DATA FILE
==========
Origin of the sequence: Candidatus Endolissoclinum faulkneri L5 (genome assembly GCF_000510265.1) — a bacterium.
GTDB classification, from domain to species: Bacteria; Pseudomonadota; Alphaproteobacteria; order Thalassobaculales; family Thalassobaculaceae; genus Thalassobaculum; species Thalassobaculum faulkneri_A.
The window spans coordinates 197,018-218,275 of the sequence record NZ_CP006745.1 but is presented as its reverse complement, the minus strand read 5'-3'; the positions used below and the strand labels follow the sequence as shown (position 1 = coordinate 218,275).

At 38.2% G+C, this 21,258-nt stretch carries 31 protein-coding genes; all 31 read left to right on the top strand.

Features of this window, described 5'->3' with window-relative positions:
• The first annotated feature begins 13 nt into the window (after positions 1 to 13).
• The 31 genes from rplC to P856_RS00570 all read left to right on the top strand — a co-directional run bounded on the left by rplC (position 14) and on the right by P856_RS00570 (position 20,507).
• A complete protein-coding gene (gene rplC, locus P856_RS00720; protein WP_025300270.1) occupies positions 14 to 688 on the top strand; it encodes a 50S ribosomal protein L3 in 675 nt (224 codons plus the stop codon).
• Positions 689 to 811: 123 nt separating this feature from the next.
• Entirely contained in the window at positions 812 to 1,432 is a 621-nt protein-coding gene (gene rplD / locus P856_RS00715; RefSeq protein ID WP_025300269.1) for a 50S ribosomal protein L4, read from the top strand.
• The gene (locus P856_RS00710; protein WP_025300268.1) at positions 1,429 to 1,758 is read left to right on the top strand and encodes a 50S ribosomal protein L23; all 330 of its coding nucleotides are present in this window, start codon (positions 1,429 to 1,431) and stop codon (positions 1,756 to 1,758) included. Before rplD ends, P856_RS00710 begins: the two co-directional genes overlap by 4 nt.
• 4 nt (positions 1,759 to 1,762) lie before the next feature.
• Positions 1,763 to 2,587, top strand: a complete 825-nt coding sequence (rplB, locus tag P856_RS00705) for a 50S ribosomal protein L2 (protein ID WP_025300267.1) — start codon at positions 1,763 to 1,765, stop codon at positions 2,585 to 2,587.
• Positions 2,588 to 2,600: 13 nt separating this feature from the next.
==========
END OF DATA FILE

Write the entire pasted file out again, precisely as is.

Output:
Origin of the sequence: Candidatus Endolissoclinum faulkneri L5 (genome assembly GCF_000510265.1) — a bacterium.
GTDB classification, from domain to species: Bacteria; Pseudomonadota; Alphaproteobacteria; order Thalassobaculales; family Thalassobaculaceae; genus Thalassobaculum; species Thalassobaculum faulkneri_A.
The window spans coordinates 197,018-218,275 of the sequence record NZ_CP006745.1 but is presented as its reverse complement, the minus strand read 5'-3'; the positions used below and the strand labels follow the sequence as shown (position 1 = coordinate 218,275).

At 38.2% G+C, this 21,258-nt stretch carries 31 protein-coding genes; all 31 read left to right on the top strand.

Features of this window, described 5'->3' with window-relative positions:
• The first annotated feature begins 13 nt into the window (after positions 1 to 13).
• The 31 genes from rplC to P856_RS00570 all read left to right on the top strand — a co-directional run bounded on the left by rplC (position 14) and on the right by P856_RS00570 (position 20,507).
• A complete protein-coding gene (gene rplC, locus P856_RS00720; protein WP_025300270.1) occupies positions 14 to 688 on the top strand; it encodes a 50S ribosomal protein L3 in 675 nt (224 codons plus the stop codon).
• Positions 689 to 811: 123 nt separating this feature from the next.
• Entirely contained in the window at positions 812 to 1,432 is a 621-nt protein-coding gene (gene rplD / locus P856_RS00715; RefSeq protein ID WP_025300269.1) for a 50S ribosomal protein L4, read from the top strand.
• The gene (locus P856_RS00710; protein WP_025300268.1) at positions 1,429 to 1,758 is read left to right on the top strand and encodes a 50S ribosomal protein L23; all 330 of its coding nucleotides are present in this window, start codon (positions 1,429 to 1,431) and stop codon (positions 1,756 to 1,758) included. Before rplD ends, P856_RS00710 begins: the two co-directional genes overlap by 4 nt.
• 4 nt (positions 1,759 to 1,762) lie before the next feature.
• Positions 1,763 to 2,587, top strand: a complete 825-nt coding sequence (rplB, locus tag P856_RS00705) for a 50S ribosomal protein L2 (protein ID WP_025300267.1) — start codon at positions 1,763 to 1,765, stop codon at positions 2,585 to 2,587.
• Positions 2,588 to 2,600: 13 nt separating this feature from the next.